A One-Page Site for Using and Sharing Creative Works

For many students, much of the 2020-2021 school year will consist of virtual classrooms, digital sources, and blended learning. Distance learning comes with many challenges but even more opportunities. There are opportunities for students to build knowledge as part of a process of making sense of information and their experiences. During remote teaching, students should have opportunities to demonstrate their understanding and skills. The Internet is filled with programs and tools students can use to create digital products for learning and assessment. Many student-generated products will contain images, videos, sounds, and music. The big question here is: Where does this media come from?

I encourage students to create their own original works. An appreciation for creative work and intellectual property is the first step in correctly and continuously crediting authors’ works and adhering to copyright law. Often, though, students do not have time or the training needed to develop original works. Student products usually contain media files that they themselves did not create. There are rules and guidelines students must know and follow when borrowing, modifying, and sharing work created by others.

According to the AASL Standards Framework for Learners, learners use valid information and reasoned conclusions to make ethical decisions in the creation of knowledge by:
1. Ethically using and reproducing others’ work. 
2. Acknowledging authorship and demonstrating respect for the intellectual property of others.
3. Including elements in personal-knowledge products that allow others to credit content appropriately.
  • During this time of blended learning, at school and home, I find myself asking the following questions:
  • Do students know how creative work is protected?
  • Do students know the factors of fair use?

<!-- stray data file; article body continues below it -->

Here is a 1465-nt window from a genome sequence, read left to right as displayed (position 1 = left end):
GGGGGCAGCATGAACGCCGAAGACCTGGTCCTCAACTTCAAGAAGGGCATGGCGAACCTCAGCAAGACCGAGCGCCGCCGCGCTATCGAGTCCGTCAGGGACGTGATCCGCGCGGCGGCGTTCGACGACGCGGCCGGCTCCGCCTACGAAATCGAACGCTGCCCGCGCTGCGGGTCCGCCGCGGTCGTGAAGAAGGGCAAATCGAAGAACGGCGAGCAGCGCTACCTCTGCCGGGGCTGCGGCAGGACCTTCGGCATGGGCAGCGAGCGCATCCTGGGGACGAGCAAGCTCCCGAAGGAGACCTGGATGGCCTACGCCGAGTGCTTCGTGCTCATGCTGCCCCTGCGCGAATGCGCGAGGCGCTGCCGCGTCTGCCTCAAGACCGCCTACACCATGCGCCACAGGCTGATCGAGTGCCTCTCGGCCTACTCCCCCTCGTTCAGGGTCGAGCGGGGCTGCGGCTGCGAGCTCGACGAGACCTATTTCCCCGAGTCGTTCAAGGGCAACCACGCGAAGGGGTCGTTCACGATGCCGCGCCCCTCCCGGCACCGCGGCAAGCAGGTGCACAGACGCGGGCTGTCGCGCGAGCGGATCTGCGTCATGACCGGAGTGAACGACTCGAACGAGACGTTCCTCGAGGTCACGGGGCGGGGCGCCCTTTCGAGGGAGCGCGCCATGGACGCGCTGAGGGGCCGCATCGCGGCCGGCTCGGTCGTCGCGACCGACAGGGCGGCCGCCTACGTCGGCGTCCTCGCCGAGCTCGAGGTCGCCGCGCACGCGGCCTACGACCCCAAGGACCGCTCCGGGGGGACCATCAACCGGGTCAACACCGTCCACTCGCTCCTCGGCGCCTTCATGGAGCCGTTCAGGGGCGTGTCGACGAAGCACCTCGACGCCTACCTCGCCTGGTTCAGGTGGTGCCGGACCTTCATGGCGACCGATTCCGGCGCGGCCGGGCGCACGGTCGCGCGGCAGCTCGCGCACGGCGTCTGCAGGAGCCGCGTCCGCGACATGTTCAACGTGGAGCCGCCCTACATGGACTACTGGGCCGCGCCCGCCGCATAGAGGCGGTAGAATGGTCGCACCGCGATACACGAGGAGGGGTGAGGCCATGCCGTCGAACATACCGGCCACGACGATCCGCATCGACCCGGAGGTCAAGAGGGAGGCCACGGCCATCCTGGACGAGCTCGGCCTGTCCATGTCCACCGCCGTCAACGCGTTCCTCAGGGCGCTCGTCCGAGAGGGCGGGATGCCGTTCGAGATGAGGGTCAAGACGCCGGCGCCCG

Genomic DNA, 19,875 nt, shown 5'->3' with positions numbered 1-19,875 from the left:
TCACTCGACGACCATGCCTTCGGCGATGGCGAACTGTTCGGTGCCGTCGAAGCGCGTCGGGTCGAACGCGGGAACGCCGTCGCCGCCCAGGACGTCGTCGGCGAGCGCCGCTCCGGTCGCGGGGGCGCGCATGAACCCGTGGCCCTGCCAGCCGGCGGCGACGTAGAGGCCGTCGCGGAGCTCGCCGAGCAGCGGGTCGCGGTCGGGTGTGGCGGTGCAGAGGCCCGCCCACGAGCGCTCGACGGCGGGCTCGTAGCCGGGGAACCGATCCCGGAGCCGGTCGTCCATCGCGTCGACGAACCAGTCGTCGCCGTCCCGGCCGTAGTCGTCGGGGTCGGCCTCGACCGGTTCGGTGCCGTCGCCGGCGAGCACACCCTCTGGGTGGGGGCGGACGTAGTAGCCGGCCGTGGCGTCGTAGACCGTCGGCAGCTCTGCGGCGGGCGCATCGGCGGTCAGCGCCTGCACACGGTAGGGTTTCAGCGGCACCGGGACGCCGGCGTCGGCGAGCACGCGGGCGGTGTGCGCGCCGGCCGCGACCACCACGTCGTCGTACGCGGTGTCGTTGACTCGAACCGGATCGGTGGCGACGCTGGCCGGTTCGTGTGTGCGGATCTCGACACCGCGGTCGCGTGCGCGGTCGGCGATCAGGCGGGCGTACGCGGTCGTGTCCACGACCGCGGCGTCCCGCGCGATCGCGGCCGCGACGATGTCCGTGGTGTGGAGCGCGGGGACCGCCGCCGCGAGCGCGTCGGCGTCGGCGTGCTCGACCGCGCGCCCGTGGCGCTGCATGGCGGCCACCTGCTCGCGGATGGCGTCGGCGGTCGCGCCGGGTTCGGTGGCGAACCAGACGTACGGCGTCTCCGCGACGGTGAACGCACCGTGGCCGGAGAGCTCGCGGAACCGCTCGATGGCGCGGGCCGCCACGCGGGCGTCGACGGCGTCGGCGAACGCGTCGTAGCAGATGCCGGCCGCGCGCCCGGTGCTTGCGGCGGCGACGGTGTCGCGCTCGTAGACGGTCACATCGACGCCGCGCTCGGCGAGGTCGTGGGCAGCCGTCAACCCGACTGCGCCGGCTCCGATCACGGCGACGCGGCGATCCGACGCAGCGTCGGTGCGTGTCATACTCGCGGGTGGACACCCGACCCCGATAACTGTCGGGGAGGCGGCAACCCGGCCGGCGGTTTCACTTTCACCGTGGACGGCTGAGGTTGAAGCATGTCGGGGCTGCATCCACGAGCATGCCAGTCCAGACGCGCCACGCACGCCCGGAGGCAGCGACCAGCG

• Do students know where to find works they can build upon legally and share?
  • Do students know how to give credit to works that carry an open license?

And so, I created a one-page Google Site with information about copyright protection, fair use, open licensing, and attribution. The primary draw of the site is its section of links to open-licensed resources (photos, images, videos, and music).

The open licensing agreement or public domain status of the media located on these websites give users the freedom to:
  • Share — copy and redistribute the material
  • Adapt — remix, transform, and build upon the material

Some of the sites have their own licensing agreements, so it is important to reference their terms and conditions for information and guidance. One condition of Creative Commons and most open licensing agreements is attribution (the acknowledgment as credit to the creator of a work).

Ideal attribution includes:
  • Title
  • Creator
  • Source
  • License

Mountain Peak, Alaska” by Andrew Shiva is licensed under CC BY-SA 4.0.

This is an ideal attribution because it includes the:
  • Title: “Mountain Peak, Alaska”
  • Creator: “Andrew Shiva “
  • Source: Link to the original photo on Wikimedia Commons
  • License: “CC BY-SA 4.0”

Students’ respect for intellectual property and their ethical use of others’ work won’t be the result of a one-page Google Site. Hopefully, the information on the site will lead to conversations centered on the safe, legal, and ethical sharing of knowledge products. During blended instruction, students can use their experience, reflections, and the ethical use of intellectual property to demonstrate learning. Through this process, may our students be the ones who develop original and creative works.

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